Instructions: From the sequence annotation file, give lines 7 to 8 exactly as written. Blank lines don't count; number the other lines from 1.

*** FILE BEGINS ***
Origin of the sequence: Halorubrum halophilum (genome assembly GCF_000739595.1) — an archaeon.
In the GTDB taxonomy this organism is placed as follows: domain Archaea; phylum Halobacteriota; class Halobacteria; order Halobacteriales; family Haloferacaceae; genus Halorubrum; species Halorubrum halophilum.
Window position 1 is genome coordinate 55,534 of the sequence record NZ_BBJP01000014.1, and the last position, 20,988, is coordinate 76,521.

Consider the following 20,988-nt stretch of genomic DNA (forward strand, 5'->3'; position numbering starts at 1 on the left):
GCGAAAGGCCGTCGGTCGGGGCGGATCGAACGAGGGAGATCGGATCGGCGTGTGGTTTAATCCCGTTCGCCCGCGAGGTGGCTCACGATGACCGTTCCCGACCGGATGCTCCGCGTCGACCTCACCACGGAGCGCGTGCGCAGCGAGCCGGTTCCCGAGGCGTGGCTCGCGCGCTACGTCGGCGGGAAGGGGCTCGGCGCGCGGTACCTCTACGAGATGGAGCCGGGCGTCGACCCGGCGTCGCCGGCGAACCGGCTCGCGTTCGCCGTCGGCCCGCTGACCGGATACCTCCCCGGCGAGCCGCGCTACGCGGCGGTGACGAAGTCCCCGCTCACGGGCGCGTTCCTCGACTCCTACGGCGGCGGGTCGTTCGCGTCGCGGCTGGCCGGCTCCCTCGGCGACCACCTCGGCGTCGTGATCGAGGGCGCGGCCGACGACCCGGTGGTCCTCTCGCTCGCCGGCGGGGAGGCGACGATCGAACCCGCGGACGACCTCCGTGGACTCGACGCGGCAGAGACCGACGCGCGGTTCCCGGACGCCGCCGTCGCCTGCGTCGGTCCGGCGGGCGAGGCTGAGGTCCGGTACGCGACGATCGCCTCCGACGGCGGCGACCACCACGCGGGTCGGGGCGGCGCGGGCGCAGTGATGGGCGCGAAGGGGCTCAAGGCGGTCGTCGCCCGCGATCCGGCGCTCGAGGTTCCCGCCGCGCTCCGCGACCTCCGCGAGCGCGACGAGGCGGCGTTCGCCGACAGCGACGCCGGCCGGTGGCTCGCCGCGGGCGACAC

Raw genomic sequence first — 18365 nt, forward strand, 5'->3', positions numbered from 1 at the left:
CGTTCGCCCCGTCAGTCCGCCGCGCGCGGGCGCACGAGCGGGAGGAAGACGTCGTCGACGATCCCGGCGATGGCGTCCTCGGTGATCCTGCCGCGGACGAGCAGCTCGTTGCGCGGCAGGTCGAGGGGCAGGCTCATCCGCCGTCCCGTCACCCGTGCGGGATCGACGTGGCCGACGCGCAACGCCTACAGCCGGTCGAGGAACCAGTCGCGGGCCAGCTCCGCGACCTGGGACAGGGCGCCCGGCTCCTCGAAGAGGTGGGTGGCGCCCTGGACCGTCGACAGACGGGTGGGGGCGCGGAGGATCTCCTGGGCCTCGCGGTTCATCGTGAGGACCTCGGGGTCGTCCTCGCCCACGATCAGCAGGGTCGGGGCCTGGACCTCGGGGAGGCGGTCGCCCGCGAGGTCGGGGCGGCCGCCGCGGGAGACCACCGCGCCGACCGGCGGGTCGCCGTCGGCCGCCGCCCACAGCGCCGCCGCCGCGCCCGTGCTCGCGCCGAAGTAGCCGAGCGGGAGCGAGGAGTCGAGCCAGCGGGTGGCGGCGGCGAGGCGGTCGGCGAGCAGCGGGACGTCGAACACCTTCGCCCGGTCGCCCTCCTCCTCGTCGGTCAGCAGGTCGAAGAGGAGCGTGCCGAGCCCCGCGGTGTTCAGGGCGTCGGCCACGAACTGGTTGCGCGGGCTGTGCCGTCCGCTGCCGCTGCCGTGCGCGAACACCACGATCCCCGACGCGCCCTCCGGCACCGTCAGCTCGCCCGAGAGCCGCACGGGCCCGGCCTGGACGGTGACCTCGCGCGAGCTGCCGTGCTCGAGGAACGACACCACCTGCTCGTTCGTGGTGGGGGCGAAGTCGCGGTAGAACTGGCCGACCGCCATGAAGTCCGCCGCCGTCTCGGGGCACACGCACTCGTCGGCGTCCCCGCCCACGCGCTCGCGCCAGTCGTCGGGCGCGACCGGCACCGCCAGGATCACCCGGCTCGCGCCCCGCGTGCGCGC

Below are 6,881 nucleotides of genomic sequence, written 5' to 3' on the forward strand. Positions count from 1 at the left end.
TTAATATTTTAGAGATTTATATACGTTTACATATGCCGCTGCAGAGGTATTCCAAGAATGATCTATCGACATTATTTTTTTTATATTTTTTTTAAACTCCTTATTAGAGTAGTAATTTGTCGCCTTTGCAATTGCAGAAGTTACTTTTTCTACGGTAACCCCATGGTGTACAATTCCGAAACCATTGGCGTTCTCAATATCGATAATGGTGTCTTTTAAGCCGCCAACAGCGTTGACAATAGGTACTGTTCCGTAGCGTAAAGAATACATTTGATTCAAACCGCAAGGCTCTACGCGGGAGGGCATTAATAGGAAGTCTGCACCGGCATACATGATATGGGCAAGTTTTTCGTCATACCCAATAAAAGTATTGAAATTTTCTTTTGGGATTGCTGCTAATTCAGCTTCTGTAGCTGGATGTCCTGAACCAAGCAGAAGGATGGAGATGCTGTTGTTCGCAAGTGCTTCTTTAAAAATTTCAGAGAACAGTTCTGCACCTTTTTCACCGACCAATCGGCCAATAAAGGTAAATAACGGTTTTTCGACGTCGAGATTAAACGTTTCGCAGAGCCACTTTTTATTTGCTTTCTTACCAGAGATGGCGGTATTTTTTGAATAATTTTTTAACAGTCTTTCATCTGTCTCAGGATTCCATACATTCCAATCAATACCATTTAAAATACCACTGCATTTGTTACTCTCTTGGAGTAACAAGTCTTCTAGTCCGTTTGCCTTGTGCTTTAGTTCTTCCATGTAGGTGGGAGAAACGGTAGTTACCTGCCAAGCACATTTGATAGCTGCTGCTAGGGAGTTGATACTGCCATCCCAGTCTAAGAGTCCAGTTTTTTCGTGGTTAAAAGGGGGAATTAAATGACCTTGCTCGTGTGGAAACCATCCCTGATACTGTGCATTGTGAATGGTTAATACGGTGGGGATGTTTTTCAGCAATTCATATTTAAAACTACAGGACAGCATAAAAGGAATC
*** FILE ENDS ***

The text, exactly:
CGTTCGCCCCGTCAGTCCGCCGCGCGCGGGCGCACGAGCGGGAGGAAGACGTCGTCGACGATCCCGGCGATGGCGTCCTCGGTGATCCTGCCGCGGACGAGCAGCTCGTTGCGCGGCAGGTCGAGGGGCAGGCTCATCCGCCGTCCCGTCACCCGTGCGGGATCGACGTGGCCGACGCGCAACGCCTACAGCCGGTCGAGGAACCAGTCGCGGGCCAGCTCCGCGACCTGGGACAGGGCGCCCGGCTCCTCGAAGAGGTGGGTGGCGCCCTGGACCGTCGACAGACGGGTGGGGGCGCGGAGGATCTCCTGGGCCTCGCGGTTCATCGTGAGGACCTCGGGGTCGTCCTCGCCCACGATCAGCAGGGTCGGGGCCTGGACCTCGGGGAGGCGGTCGCCCGCGAGGTCGGGGCGGCCGCCGCGGGAGACCACCGCGCCGACCGGCGGGTCGCCGTCGGCCGCCGCCCACAGCGCCGCCGCCGCGCCCGTGCTCGCGCCGAAGTAGCCGAGCGGGAGCGAGGAGTCGAGCCAGCGGGTGGCGGCGGCGAGGCGGTCGGCGAGCAGCGGGACGTCGAACACCTTCGCCCGGTCGCCCTCCTCCTCGTCGGTCAGCAGGTCGAAGAGGAGCGTGCCGAGCCCCGCGGTGTTCAGGGCGTCGGCCACGAACTGGTTGCGCGGGCTGTGCCGTCCGCTGCCGCTGCCGTGCGCGAACACCACGATCCCCGACGCGCCCTCCGGCACCGTCAGCTCGCCCGAGAGCCGCACGGGCCCGGCCTGGACGGTGACCTCGCGCGAGCTGCCGTGCTCGAGGAACGACACCACCTGCTCGTTCGTGGTGGGGGCGAAGTCGCGGTAGAACTGGCCGACCGCCATGAAGTCCGCCGCCGTCTCGGGGCACACGCACTCGTCGGCGTCCCCGCCCACGCGCTCGCGCCAGTCGTCGGGCGCGACCGGCACCGCCAGGATCACCCGGCTCGCGCCCCGCGTGCGCGC

Below are 6,881 nucleotides of genomic sequence, written 5' to 3' on the forward strand. Positions count from 1 at the left end.